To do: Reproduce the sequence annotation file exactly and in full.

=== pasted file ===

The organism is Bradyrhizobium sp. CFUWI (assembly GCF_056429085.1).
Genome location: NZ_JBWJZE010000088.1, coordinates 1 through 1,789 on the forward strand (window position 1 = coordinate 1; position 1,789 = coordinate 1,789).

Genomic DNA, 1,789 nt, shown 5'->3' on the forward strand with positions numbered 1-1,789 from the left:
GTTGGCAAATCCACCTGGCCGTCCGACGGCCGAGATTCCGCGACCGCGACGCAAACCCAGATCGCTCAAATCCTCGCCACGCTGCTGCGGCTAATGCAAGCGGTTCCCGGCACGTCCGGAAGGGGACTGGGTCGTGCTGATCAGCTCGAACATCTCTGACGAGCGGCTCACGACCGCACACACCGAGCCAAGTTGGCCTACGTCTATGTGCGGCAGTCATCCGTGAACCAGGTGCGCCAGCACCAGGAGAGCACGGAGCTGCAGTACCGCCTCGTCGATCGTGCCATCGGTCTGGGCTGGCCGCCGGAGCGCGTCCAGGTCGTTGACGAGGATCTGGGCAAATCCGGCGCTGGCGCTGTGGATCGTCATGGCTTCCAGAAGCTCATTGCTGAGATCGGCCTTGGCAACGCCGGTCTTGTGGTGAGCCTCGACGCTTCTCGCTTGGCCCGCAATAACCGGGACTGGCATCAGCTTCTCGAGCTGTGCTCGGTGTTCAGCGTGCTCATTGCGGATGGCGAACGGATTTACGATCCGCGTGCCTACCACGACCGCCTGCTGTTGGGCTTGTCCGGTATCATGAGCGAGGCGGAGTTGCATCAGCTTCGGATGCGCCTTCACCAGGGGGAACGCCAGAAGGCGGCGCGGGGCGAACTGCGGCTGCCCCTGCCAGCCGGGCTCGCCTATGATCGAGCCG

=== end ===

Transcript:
The organism is Bradyrhizobium sp. CFUWI (assembly GCF_056429085.1).
Genome location: NZ_JBWJZE010000088.1, coordinates 1 through 1,789 on the forward strand (window position 1 = coordinate 1; position 1,789 = coordinate 1,789).

Genomic DNA, 1,789 nt, shown 5'->3' on the forward strand with positions numbered 1-1,789 from the left:
GTTGGCAAATCCACCTGGCCGTCCGACGGCCGAGATTCCGCGACCGCGACGCAAACCCAGATCGCTCAAATCCTCGCCACGCTGCTGCGGCTAATGCAAGCGGTTCCCGGCACGTCCGGAAGGGGACTGGGTCGTGCTGATCAGCTCGAACATCTCTGACGAGCGGCTCACGACCGCACACACCGAGCCAAGTTGGCCTACGTCTATGTGCGGCAGTCATCCGTGAACCAGGTGCGCCAGCACCAGGAGAGCACGGAGCTGCAGTACCGCCTCGTCGATCGTGCCATCGGTCTGGGCTGGCCGCCGGAGCGCGTCCAGGTCGTTGACGAGGATCTGGGCAAATCCGGCGCTGGCGCTGTGGATCGTCATGGCTTCCAGAAGCTCATTGCTGAGATCGGCCTTGGCAACGCCGGTCTTGTGGTGAGCCTCGACGCTTCTCGCTTGGCCCGCAATAACCGGGACTGGCATCAGCTTCTCGAGCTGTGCTCGGTGTTCAGCGTGCTCATTGCGGATGGCGAACGGATTTACGATCCGCGTGCCTACCACGACCGCCTGCTGTTGGGCTTGTCCGGTATCATGAGCGAGGCGGAGTTGCATCAGCTTCGGATGCGCCTTCACCAGGGGGAACGCCAGAAGGCGGCGCGGGGCGAACTGCGGCTGCCCCTGCCAGCCGGGCTCGCCTATGATCGAGCCG